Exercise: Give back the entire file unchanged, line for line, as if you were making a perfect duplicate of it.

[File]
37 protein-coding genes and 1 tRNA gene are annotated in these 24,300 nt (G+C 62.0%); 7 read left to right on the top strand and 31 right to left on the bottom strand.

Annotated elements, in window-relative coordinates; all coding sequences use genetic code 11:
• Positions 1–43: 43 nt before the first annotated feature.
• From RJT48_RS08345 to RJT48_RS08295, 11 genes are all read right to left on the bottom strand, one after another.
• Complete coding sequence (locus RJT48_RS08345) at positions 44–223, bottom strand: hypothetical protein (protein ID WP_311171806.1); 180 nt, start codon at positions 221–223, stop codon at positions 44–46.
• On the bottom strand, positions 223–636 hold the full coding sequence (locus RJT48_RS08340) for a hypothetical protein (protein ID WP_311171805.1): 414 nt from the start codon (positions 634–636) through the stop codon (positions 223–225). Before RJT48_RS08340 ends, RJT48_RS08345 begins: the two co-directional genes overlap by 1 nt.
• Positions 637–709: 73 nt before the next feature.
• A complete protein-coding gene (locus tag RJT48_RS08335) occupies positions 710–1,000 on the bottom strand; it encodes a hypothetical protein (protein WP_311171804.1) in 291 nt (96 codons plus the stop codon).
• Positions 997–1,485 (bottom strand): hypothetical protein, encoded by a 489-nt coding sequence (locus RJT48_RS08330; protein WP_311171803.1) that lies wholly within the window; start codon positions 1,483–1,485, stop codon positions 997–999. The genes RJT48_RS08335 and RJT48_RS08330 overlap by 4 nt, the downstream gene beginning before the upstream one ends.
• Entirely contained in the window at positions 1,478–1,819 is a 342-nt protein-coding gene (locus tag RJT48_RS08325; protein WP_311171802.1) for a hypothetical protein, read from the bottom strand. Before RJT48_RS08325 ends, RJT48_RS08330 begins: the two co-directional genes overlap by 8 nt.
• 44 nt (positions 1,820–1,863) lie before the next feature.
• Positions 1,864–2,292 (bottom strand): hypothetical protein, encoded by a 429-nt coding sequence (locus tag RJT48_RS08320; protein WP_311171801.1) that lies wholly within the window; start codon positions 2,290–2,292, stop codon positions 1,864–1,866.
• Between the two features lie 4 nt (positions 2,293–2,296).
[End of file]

37 protein-coding genes and 1 tRNA gene are annotated in these 24,300 nt (G+C 62.0%); 7 read left to right on the top strand and 31 right to left on the bottom strand.

Annotated elements, in window-relative coordinates; all coding sequences use genetic code 11:
• Positions 1–43: 43 nt before the first annotated feature.
• From RJT48_RS08345 to RJT48_RS08295, 11 genes are all read right to left on the bottom strand, one after another.
• Complete coding sequence (locus RJT48_RS08345) at positions 44–223, bottom strand: hypothetical protein (protein ID WP_311171806.1); 180 nt, start codon at positions 221–223, stop codon at positions 44–46.
• On the bottom strand, positions 223–636 hold the full coding sequence (locus RJT48_RS08340) for a hypothetical protein (protein ID WP_311171805.1): 414 nt from the start codon (positions 634–636) through the stop codon (positions 223–225). Before RJT48_RS08340 ends, RJT48_RS08345 begins: the two co-directional genes overlap by 1 nt.
• Positions 637–709: 73 nt before the next feature.
• A complete protein-coding gene (locus tag RJT48_RS08335) occupies positions 710–1,000 on the bottom strand; it encodes a hypothetical protein (protein WP_311171804.1) in 291 nt (96 codons plus the stop codon).
• Positions 997–1,485 (bottom strand): hypothetical protein, encoded by a 489-nt coding sequence (locus RJT48_RS08330; protein WP_311171803.1) that lies wholly within the window; start codon positions 1,483–1,485, stop codon positions 997–999. The genes RJT48_RS08335 and RJT48_RS08330 overlap by 4 nt, the downstream gene beginning before the upstream one ends.
• Entirely contained in the window at positions 1,478–1,819 is a 342-nt protein-coding gene (locus tag RJT48_RS08325; protein WP_311171802.1) for a hypothetical protein, read from the bottom strand. Before RJT48_RS08325 ends, RJT48_RS08330 begins: the two co-directional genes overlap by 8 nt.
• 44 nt (positions 1,820–1,863) lie before the next feature.
• Positions 1,864–2,292 (bottom strand): hypothetical protein, encoded by a 429-nt coding sequence (locus tag RJT48_RS08320; protein WP_311171801.1) that lies wholly within the window; start codon positions 2,290–2,292, stop codon positions 1,864–1,866.
• Between the two features lie 4 nt (positions 2,293–2,296).